It has indeed been objected by the advocates of a more extensive scheme, that an explanation of types in the Bible itself is in general not to be expected. It has been urged that their very nature requires obscurity and concealment: and consequently that an explanation of them would be inconsistent with their original design. But the explanation, for which we must have recourse to Scripture, is not an explanation to be sought in the Old Testament, or an explanation accompanying the type. It is an explanation to be sought in the New Testament, or an explanation accompanying the antitype. That such explanations, in various instances, are given in the New Testament, no one can deny. Who, for instance, would deny that the sacrifice of the paschal lamb is declared in

the New Testament to be a prefiguration of the death of Christ. And if it was deemed necessary to explain one type, where could be the expediency, or the moral fitness, of withholding the explanation of others? Must not therefore the silence of the New Testament, in the case of any supposed type, be an argument against the existence of that type? If it was agreeable to the design of typical representation, that they, to whom the type was originally given, should remain ignorant of its real tendency, or of the thing, which it was meant to prefigure, it must have been agreeable to the same design, that, as soon as the prefigured antitype had taken place, its relation to the type should be clearly revealed. The observance of a type is superseded by the accomplishment of the antitype. It is necessary therefore that we should know the exact period of that accomplishment: or we shall know not the period, when the observance of the type should cease. Whatever advantage therefore the Jews might have derived from their remaining in ignorance, that certain ceremonies performed in the temple of Jerusalem were only shadows of better things to come, yet when those better things were come, it was of the highest importance, that the mystery should be removed, and the types explained. But revelation alone could give the explanation. For that one thing was designed to prefigure another, can be known only to Him who designed it, and to those, to whom he has vouchsafed to reveal it.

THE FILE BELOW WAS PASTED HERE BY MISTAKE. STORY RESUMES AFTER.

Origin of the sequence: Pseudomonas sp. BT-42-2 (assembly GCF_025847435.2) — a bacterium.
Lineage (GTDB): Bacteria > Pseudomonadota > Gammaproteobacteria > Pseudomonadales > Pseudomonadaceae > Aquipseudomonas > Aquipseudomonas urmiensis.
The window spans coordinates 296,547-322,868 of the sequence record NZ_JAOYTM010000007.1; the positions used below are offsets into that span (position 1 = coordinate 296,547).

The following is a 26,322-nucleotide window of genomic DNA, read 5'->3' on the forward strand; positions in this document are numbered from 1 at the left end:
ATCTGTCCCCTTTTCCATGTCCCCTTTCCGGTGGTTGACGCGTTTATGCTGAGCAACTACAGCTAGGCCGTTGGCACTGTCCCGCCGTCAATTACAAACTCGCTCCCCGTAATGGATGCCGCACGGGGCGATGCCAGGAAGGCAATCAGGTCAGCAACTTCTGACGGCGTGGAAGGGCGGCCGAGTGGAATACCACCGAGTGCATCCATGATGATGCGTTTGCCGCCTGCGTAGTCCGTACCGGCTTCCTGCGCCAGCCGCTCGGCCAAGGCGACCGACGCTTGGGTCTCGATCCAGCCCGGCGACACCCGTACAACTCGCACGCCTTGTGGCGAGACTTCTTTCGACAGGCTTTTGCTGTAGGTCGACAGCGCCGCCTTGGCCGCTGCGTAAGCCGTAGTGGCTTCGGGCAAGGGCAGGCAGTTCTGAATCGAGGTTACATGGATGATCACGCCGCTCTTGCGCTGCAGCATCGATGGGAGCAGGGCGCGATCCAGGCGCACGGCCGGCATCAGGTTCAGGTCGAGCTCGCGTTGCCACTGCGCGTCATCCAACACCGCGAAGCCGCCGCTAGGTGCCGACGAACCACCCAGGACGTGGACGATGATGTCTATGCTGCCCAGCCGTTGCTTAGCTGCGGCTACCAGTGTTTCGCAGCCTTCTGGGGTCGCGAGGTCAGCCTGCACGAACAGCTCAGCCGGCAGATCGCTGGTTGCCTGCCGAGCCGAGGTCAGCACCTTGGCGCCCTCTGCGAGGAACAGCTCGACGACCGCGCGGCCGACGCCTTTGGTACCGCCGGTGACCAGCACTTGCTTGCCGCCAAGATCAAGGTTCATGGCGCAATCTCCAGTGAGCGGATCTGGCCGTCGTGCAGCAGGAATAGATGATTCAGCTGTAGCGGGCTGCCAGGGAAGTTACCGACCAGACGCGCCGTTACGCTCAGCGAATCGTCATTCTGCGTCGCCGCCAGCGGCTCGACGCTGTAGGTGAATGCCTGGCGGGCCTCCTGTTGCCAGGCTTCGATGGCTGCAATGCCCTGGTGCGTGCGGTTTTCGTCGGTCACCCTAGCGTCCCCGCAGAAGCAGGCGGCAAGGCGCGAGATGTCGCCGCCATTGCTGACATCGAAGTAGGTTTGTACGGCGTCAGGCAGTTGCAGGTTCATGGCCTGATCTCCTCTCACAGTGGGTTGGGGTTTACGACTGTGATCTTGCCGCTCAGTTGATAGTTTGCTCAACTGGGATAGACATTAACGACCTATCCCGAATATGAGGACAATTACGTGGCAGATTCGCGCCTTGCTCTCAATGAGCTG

When we proceed to the interpretation of prophecies delivered in words, we shall find no less caution necessary, than in the interpretation of prophecies delivered by things. We must not imagine that in every instance, where the words of a Hebrew prophet appear to bear some resemblance, or to be applicable to events which are passing in the present age, they were therefore designed to be predictions of those events. If we argue from mere similarity, without taking other things into consideration, the consequence will be, that wherever the meaning of a passage is in itself sufficiently general to admit of more applications than one, various interpreters will compare it with various events, and they will all declare, that the passage is a prophecy of that particular event, to which they themselves apply it. Indeed we know by experience, that passages in the writings of the Hebrew prophets have been applied to as many different events, as the interpreters, themselves are numerous. Yet each interpreter is confident of his own explanation and is persuaded that all other interpreters are mistaken. In this manner is the sure word of prophecy, as St. Peter very justly calls it, exposed to suspicion, on the part of those, who are inclined to question the truth of our holy religion.

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But though the difficulties attending the interpretation of the Hebrew prophets are confessedly great, those difficulties are not insurmountable. And if the interpretation of prophecy is really subject to deter